Student Peer Review Process? Here’s My Version

When I tweeted yesterday that I was creating a peer review process for my students to assess each other’s writing and provided a sample of what I was up to, I had many requests to share the whole process.

I am happy to do that and will do so here in this post with two caveats:

  1. This process is untested. This means, I can’t even give you anecdotal feedback as to if it works. So for now I will share the materials but it is probably wise to warn you it may backfire. Conversely, it may also be brilliant. I have never tried peer review before but I’ve spent about a year dreaming up this process. I really wanted to do double peer review, meaning I really wanted students to peer review two of their classmate’s papers but as I tried to schedule it, I recognized in our compressed term, there just isn’t enough time to do that and still allow for the time to do research, the synthesis exercise, and the peer review process. I’ll write a follow up blog after I have trialed the process.
  2. Remember that all writing is contextual. I’ve created this process specific to the needs of my assignment, my course content, and my teaching style. If you want to model what you do after my process, you won’t be able to simply lift my points and my language choices and have a neat fit. Make it your own.

Here is the document describing the process:

Qualitative Paper Assignment

In the document you will find:

  1. My detailed assignment guidelines for the qualitative synthesis paper.
  2. A description of the peer review process.
  3. My content rubric for the paper (out of 33)
  4. The peer reviewed checklist for the students to help them assess their classmate’s work.

As this is an assignment structured using scaffolding theory, these are the basic activities to scaffold the process:

  1. As the course I teach is a research course, I start the term introducing them to the principles of qualitative research. As I teach them about qualitative methods, I am simultaneously connecting the theory content to what they need to write about. They also get a class on searching the literature and what needs to be included in the background to a research study.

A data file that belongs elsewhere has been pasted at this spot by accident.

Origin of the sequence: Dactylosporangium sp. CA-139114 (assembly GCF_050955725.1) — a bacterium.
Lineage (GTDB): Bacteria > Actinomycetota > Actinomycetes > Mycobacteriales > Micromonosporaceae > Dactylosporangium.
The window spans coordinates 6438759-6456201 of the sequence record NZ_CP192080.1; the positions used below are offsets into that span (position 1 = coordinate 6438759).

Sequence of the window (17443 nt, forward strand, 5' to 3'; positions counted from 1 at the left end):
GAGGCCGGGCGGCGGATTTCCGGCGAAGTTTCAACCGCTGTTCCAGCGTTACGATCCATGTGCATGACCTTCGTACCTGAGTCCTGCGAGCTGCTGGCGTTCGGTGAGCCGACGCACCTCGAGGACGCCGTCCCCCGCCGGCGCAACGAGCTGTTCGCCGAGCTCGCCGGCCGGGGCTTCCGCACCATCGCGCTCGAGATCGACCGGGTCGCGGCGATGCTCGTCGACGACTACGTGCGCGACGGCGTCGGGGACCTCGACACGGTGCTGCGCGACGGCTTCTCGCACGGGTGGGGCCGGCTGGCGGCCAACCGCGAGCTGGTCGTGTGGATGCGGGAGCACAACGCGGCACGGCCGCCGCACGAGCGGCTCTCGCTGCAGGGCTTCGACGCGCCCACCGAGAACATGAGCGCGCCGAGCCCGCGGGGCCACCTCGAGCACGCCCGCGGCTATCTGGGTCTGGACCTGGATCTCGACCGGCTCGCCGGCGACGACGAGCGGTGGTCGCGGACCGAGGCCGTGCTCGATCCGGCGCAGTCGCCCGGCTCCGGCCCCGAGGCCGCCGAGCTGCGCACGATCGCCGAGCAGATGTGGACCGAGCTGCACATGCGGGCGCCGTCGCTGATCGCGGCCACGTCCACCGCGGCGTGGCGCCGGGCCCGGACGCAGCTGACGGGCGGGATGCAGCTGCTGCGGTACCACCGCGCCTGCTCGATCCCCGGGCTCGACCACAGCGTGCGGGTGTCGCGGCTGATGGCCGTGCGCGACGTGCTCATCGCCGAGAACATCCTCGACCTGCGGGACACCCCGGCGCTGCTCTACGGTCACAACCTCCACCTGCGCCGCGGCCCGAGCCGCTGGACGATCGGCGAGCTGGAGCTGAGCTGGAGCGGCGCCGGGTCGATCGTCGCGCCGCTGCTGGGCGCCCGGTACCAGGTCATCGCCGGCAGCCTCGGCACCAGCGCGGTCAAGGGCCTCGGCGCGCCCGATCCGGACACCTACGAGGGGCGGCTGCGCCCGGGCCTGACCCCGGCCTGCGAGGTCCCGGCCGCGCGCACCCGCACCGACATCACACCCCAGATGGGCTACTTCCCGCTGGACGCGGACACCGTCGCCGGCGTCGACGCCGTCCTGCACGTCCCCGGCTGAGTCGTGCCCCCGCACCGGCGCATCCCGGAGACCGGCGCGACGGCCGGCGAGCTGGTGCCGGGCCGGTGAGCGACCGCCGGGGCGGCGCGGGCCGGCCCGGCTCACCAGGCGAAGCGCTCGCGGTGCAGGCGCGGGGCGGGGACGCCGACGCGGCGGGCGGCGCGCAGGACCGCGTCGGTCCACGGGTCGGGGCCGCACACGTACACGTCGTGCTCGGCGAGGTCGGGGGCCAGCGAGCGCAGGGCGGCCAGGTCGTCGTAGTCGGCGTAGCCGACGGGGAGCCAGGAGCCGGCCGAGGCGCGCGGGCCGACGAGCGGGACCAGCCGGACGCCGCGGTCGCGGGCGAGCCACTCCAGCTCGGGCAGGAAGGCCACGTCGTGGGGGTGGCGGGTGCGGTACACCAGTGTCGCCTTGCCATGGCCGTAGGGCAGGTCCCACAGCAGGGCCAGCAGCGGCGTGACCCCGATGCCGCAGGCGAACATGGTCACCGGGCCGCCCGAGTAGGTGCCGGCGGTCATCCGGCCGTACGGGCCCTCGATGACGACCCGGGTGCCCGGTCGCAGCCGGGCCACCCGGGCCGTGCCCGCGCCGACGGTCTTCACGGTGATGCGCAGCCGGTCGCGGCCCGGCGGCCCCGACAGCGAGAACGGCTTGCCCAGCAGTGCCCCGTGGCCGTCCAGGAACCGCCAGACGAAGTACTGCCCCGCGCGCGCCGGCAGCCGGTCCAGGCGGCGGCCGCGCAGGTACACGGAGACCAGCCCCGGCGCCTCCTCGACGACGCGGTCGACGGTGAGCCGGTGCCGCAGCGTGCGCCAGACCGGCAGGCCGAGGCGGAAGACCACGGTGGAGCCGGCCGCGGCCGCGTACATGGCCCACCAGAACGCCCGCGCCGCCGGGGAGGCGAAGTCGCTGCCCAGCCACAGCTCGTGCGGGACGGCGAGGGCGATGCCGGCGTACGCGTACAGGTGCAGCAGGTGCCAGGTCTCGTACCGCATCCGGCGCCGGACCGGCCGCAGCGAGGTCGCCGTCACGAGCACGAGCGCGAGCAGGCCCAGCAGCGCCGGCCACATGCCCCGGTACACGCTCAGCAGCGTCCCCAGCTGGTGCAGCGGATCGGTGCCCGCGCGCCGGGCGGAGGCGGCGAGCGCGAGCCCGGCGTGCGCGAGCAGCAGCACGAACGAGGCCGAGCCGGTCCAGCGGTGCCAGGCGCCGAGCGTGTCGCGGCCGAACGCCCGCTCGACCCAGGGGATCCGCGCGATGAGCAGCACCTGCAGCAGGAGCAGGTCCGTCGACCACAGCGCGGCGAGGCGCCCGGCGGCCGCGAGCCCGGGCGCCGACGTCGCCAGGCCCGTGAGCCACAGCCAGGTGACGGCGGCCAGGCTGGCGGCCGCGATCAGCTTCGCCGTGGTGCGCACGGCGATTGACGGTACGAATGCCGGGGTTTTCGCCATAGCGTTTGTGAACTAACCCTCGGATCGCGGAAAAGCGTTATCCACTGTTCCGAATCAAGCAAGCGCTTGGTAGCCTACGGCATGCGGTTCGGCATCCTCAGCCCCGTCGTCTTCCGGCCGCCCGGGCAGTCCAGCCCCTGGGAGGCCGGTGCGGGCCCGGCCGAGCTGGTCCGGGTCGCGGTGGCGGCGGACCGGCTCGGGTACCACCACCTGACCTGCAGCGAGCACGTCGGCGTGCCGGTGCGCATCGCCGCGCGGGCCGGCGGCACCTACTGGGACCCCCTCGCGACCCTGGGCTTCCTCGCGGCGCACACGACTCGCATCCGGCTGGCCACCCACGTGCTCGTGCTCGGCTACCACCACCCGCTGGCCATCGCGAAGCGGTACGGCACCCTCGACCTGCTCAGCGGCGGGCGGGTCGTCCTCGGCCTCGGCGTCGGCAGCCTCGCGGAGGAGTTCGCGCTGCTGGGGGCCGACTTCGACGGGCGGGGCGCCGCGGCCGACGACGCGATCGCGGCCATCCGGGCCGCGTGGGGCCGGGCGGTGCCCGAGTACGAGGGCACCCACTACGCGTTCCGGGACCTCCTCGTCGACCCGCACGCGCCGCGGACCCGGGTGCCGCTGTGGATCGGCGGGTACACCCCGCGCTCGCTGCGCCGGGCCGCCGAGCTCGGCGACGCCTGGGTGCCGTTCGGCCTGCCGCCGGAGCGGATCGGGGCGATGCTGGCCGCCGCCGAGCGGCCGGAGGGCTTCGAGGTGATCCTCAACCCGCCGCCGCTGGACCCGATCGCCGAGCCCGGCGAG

2. I have the students find 5 primary qualitative studies on a topic of their choice. They have to show me these 5 primary studies. There are numerous benefits to this requirement, most of them, selfishly benefit me: a) I ensure that they write this paper using the literature I asked for and not just any old literature. It saves me so much grading time to check this in advance; b) I get to look each one of them in the eyes at least once during this process. For some students, the article checks are the only conversation I’ll have with them all term; c) the students can write their paper knowing they won’t lose marks for incorrectly identifying qualitative studies.
  3. I provide them with an article identification guide to help them distinguish qualitative, quantitative, and discussion papers. Article Type Identification Guide
  4. I have them read their articles next and then we come together and do a synthesis exercise over one class.  I wrote a tweet thread about that exercise a while back (see below).
  5. The students will go off and write and before the planned peer reviewed process they would hand it in to me and I would grade it. The next steps are steps that are untrialed.
  6. Now students will hand in a preliminary paper and share that preliminary paper with a pre-selected classmate.
  7. Each will use the peer review checklist to independently comment on the other’s paper. They will also be welcome to correct grammar and APA.
  8. I will hold a peer review class where they can ask me questions but the goal is also for them to sit down with the rubric for the paper and jointly come up with a score for the content portion of each of their papers. Two chances to practice with the rubric.
  9. Notice that the rubric and the peer review checklist are colour coded. That’s because the colours that match on both documents are the items on the peer review checklist that they will be considering when scoring that section on the rubric. The rubric is broad areas of writing (content, synthesis, research, mechanics) the checklist is ordered by the required heading sections of the paper. Hopefully this will help them realize what expectations affect what sections of the rubric.
  10. After the peer review process, the students will go off and revise their papers based on their discussions. They will hand in a final draft of their paper to me along with a self-scored rubric for their own content.  Their grade will be the score they give themselves — unless they score themselves too low then they will get my score. If they score themselves too high? Well that’s a bridge I’ll cross when and if it happens.
  11. I am not having the students grade each other or assess themselves on APA. They’ll obsess over it and it will take away from what I want them to focus on, which is their content. I’m going to grade their APA.